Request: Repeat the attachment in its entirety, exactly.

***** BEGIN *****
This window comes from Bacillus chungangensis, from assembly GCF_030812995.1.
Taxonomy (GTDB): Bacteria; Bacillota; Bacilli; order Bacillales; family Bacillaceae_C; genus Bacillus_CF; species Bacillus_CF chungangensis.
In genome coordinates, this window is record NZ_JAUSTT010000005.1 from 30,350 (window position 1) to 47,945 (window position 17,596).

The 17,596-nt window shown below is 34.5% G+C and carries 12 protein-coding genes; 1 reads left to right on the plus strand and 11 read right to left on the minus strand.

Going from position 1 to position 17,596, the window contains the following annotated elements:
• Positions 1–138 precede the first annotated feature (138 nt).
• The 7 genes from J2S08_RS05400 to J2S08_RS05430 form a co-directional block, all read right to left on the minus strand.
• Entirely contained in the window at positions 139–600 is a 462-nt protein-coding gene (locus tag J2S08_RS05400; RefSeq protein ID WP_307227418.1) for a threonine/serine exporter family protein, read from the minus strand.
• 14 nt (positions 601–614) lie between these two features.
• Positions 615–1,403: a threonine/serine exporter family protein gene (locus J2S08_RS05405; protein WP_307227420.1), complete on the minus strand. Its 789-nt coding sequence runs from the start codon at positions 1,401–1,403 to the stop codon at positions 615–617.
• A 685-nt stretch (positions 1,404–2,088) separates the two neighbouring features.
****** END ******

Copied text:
This window comes from Bacillus chungangensis, from assembly GCF_030812995.1.
Taxonomy (GTDB): Bacteria; Bacillota; Bacilli; order Bacillales; family Bacillaceae_C; genus Bacillus_CF; species Bacillus_CF chungangensis.
In genome coordinates, this window is record NZ_JAUSTT010000005.1 from 30,350 (window position 1) to 47,945 (window position 17,596).

The 17,596-nt window shown below is 34.5% G+C and carries 12 protein-coding genes; 1 reads left to right on the plus strand and 11 read right to left on the minus strand.

Going from position 1 to position 17,596, the window contains the following annotated elements:
• Positions 1–138 precede the first annotated feature (138 nt).
• The 7 genes from J2S08_RS05400 to J2S08_RS05430 form a co-directional block, all read right to left on the minus strand.
• Entirely contained in the window at positions 139–600 is a 462-nt protein-coding gene (locus tag J2S08_RS05400; RefSeq protein ID WP_307227418.1) for a threonine/serine exporter family protein, read from the minus strand.
• 14 nt (positions 601–614) lie between these two features.
• Positions 615–1,403: a threonine/serine exporter family protein gene (locus J2S08_RS05405; protein WP_307227420.1), complete on the minus strand. Its 789-nt coding sequence runs from the start codon at positions 1,401–1,403 to the stop codon at positions 615–617.
• A 685-nt stretch (positions 1,404–2,088) separates the two neighbouring features.